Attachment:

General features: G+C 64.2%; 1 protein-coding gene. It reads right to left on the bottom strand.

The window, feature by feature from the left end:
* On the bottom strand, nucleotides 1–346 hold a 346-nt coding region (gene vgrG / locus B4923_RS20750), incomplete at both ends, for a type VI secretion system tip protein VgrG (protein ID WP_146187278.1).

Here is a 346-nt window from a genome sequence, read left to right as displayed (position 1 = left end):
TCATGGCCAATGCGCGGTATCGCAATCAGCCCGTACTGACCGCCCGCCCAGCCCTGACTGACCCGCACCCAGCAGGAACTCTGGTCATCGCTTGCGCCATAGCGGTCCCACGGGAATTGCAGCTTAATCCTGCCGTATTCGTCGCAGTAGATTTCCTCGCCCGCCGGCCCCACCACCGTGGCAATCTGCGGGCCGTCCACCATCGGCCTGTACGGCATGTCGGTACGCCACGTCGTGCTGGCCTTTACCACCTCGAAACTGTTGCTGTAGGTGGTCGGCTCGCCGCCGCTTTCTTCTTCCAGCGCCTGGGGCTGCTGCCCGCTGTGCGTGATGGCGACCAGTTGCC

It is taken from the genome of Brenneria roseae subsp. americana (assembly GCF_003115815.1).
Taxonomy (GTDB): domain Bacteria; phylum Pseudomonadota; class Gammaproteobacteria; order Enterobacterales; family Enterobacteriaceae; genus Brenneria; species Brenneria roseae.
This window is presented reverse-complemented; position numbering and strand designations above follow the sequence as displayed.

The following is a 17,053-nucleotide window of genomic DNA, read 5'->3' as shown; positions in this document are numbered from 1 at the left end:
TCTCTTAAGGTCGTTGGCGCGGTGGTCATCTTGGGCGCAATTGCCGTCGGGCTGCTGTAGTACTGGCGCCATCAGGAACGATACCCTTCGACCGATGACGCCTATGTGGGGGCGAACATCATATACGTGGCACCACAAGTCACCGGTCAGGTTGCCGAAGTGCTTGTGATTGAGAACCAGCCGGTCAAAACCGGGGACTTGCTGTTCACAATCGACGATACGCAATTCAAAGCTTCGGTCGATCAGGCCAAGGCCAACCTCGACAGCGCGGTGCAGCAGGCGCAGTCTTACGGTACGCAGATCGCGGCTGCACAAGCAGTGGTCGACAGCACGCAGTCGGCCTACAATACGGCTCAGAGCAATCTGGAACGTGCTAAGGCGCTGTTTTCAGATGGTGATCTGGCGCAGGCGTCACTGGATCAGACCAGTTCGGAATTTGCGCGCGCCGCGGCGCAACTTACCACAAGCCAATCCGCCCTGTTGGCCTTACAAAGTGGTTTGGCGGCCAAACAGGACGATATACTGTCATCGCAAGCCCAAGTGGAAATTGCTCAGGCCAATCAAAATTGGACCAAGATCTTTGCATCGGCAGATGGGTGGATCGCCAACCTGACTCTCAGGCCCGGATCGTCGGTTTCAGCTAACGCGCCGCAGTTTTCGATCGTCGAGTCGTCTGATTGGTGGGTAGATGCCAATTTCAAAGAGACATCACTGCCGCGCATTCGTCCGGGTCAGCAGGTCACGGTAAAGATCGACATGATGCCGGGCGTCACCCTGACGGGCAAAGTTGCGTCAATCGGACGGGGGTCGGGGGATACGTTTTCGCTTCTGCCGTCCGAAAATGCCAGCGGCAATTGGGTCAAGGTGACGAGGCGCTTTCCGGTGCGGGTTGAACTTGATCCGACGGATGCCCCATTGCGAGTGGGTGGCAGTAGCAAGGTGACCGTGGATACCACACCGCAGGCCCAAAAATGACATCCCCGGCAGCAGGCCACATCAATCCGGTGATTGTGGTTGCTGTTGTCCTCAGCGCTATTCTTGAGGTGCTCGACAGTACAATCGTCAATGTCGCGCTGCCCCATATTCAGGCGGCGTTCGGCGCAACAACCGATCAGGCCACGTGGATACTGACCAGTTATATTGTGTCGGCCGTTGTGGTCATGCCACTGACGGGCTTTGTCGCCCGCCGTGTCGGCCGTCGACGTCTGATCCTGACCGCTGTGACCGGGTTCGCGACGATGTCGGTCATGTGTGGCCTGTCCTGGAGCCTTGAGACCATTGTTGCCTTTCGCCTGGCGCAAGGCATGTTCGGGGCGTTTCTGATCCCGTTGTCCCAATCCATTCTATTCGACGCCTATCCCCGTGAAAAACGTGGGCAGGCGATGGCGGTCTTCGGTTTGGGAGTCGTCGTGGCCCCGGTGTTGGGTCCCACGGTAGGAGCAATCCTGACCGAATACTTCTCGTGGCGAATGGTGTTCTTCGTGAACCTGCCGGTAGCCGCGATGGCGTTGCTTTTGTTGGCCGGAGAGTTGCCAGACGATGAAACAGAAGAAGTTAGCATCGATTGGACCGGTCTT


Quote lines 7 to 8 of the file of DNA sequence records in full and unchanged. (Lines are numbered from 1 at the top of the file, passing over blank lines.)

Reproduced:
Taxonomy (GTDB): domain Bacteria; phylum Pseudomonadota; class Gammaproteobacteria; order Enterobacterales; family Enterobacteriaceae; genus Brenneria; species Brenneria roseae.
This window is presented reverse-complemented; position numbering and strand designations above follow the sequence as displayed.